As a spiritual work of mercy, the pope said, care for creation requires "a grateful contemplation of God's world," while as a corporal work, it calls for "simple daily gestures which break with the logic of violence, exploitation and selfishness."
The pope reflected on the need for an integral ecology in Christian life in his message for the World Day of Prayer for the Care of Creation, Sept. 1.
The message, titled "Show Mercy to our Common Home," reflects on the day of prayer as an occasion for Christians to "reaffirm their personal vocation to be stewards of creation" and to thank God "for the wonderful handiwork which he has entrusted to our care."
Presenting the pope's message at a news conference Sept. 1, Cardinal Peter Turkson, president of the Pontifical Council for Justice and Peace, said the day of prayer follows the example of the Orthodox Church, which initiated the prayer day in 1989.
Pope Francis' message, the cardinal told journalists, calls on Christians to be "honest with ourselves" and acknowledge that "when we hurt the earth, we also hurt the poor" and thus commit "a sin against creation, against the poor and against those who have not yet been born."
"This means that we must examine our consciences and repent. I realize that this is not the way we traditionally think about sin. These are sins, Pope Francis says, that we have not hitherto acknowledged and confessed," Cardinal Turkson said.
In his message, the pope said concern for the planet's future unites religious leaders and organizations and draws attention to "the moral and spiritual crisis" that is at the heart of environmental problems. "Christians or not, as people of faith and goodwill, we should be united in showing mercy to the earth as our common home and cherishing the world in which we live as a place for sharing and communion," the pope said.
Pollution and global warming, due partly to human activity, he said, has turned the beauty of God's creation into a "polluted wasteland" that impacts the world's poor, who have suffered the brunt of "irresponsible and selfish behavior."
"As an integral ecology emphasizes, human beings are deeply connected with all of creation. When we mistreat nature, we also mistreat human beings," the pope said.
The Year of Mercy, he added, offers Christians an opportunity to experience not only an interior conversion but also an "ecological conversion," one that recognizes "our responsibility to ourselves, our neighbors, creation and the Creator."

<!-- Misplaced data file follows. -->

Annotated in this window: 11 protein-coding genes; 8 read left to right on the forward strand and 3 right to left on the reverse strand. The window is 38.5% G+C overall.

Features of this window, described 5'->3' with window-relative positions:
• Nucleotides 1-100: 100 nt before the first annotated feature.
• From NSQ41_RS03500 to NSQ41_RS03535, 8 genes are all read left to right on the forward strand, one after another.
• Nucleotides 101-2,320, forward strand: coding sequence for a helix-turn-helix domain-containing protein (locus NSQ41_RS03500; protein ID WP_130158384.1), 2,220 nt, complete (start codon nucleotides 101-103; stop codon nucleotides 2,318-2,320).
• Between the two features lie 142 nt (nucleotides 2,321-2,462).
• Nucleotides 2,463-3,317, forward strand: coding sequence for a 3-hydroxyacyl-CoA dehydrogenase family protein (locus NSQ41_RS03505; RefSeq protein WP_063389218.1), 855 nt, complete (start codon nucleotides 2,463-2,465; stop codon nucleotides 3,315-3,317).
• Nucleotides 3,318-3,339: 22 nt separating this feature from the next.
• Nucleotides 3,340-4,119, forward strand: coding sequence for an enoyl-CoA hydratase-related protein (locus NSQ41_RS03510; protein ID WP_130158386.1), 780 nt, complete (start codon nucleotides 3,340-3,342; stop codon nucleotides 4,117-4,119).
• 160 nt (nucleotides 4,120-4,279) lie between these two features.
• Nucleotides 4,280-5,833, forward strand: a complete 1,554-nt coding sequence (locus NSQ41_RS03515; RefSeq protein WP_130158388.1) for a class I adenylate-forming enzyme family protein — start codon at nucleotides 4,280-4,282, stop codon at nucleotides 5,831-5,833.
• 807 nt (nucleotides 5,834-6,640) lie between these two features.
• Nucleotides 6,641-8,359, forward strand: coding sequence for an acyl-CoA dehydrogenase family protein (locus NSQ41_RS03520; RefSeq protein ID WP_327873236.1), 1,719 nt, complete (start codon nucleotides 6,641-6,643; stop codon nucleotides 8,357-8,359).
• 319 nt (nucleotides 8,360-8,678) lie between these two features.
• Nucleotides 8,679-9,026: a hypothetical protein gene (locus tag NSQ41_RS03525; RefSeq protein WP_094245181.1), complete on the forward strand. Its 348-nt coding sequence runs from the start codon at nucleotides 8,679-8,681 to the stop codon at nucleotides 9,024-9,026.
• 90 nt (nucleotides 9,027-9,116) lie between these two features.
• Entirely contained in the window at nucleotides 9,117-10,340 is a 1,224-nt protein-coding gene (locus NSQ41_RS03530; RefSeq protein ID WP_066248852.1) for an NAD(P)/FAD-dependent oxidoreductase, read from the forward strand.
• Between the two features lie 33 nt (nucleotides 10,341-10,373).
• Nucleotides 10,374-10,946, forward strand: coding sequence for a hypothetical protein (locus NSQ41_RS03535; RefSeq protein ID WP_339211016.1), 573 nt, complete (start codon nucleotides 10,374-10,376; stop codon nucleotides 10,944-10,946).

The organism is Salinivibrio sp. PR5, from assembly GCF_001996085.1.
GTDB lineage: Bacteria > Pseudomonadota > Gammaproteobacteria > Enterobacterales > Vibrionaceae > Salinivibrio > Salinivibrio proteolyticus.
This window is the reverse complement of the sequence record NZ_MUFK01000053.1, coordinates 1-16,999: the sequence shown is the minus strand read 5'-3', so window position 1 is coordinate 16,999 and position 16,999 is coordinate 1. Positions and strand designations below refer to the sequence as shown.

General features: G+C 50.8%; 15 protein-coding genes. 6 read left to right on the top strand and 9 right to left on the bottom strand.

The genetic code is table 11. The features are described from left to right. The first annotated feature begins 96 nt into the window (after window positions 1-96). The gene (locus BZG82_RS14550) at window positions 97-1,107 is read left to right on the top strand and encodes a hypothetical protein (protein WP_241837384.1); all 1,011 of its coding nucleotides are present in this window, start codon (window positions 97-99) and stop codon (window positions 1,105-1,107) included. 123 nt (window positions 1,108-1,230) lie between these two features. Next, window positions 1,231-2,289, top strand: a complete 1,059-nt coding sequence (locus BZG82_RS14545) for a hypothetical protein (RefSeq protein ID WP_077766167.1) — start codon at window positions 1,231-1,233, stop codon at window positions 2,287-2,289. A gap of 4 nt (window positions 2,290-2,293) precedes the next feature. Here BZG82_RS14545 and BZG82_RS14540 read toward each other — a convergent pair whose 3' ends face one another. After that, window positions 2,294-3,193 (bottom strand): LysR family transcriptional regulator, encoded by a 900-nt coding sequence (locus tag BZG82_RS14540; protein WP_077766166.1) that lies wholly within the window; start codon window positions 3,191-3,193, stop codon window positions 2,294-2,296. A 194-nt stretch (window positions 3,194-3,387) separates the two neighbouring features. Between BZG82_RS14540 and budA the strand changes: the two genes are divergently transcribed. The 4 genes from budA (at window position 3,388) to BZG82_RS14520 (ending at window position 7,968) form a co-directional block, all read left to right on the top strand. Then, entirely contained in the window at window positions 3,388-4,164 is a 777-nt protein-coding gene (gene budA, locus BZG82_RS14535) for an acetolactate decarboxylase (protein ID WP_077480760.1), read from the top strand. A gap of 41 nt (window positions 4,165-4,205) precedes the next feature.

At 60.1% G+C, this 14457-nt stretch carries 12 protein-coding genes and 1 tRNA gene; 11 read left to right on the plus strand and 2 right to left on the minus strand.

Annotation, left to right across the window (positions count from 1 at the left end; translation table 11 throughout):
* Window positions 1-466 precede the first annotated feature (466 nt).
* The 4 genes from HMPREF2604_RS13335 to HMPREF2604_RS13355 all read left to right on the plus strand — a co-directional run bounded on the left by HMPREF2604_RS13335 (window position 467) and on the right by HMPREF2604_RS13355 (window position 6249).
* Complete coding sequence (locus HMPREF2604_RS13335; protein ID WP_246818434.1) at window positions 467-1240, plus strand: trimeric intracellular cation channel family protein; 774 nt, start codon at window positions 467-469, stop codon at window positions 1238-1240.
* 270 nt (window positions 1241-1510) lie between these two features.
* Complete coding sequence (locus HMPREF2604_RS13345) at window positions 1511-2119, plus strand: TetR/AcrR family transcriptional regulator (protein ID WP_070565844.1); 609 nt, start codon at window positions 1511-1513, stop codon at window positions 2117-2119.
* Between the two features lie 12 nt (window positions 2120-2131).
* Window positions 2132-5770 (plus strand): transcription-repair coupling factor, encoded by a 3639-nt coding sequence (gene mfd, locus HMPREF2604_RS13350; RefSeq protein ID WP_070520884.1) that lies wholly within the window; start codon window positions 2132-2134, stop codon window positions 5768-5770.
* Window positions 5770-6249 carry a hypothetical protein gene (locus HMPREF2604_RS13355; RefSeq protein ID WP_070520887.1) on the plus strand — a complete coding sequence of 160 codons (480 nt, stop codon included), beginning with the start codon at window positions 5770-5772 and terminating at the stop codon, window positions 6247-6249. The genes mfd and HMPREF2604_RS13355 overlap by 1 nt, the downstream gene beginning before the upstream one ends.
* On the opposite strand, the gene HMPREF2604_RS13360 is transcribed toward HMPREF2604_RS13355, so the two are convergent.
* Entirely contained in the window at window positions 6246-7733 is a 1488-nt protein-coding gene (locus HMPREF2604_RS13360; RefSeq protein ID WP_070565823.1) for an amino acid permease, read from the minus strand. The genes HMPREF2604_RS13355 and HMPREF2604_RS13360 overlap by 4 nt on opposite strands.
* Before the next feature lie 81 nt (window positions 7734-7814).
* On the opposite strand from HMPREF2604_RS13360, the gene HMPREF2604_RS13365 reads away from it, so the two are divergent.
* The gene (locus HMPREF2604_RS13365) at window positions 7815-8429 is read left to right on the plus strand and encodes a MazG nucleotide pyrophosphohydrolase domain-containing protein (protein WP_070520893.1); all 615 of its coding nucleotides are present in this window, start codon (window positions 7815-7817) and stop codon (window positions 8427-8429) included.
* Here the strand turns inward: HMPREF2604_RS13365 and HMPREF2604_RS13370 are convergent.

The first step on the path of conversion is to reflect on the harm done to creation by lifestyles inspired by "a distorted culture of prosperity," which brings about a "disordered desire to consume more than what is really necessary," he said.
Ecological conversion, the pope said, requires a serious examination of conscience, recognizing one's sins "against the Creator, against creation and against our brothers and sisters," and sincere repentance.
Sincere conversion and repentance are shown by a firm resolve to change course and bring about concrete actions that respect creation, such as energy conservation, recycling and caring concern for others.
"We must not think that these efforts are too small to improve our world. They call for a goodness which, albeit unseen, inevitably tends to spread and encourage a prophetic and contemplative lifestyle," he wrote.
A change of course also requires governments to take steps to protect the environment. While praising the adoption of the 2015 Sustainable Development Goals, Pope Francis called on world leaders to honor their commitments in halting the rise of global temperatures and on citizens to hold them accountable and "advocate for even more ambitious goals."
Pope Francis said that adding care for creation to the corporal and spiritual works of mercy acknowledges human life and everything that surrounds it as "an object of mercy."
"In our rapidly changing and increasingly globalized world, many new forms of poverty are appearing," Pope Francis said. "In response to them, we need to be creative in developing new and practical forms of charitable outreach as concrete expressions of the way of mercy."
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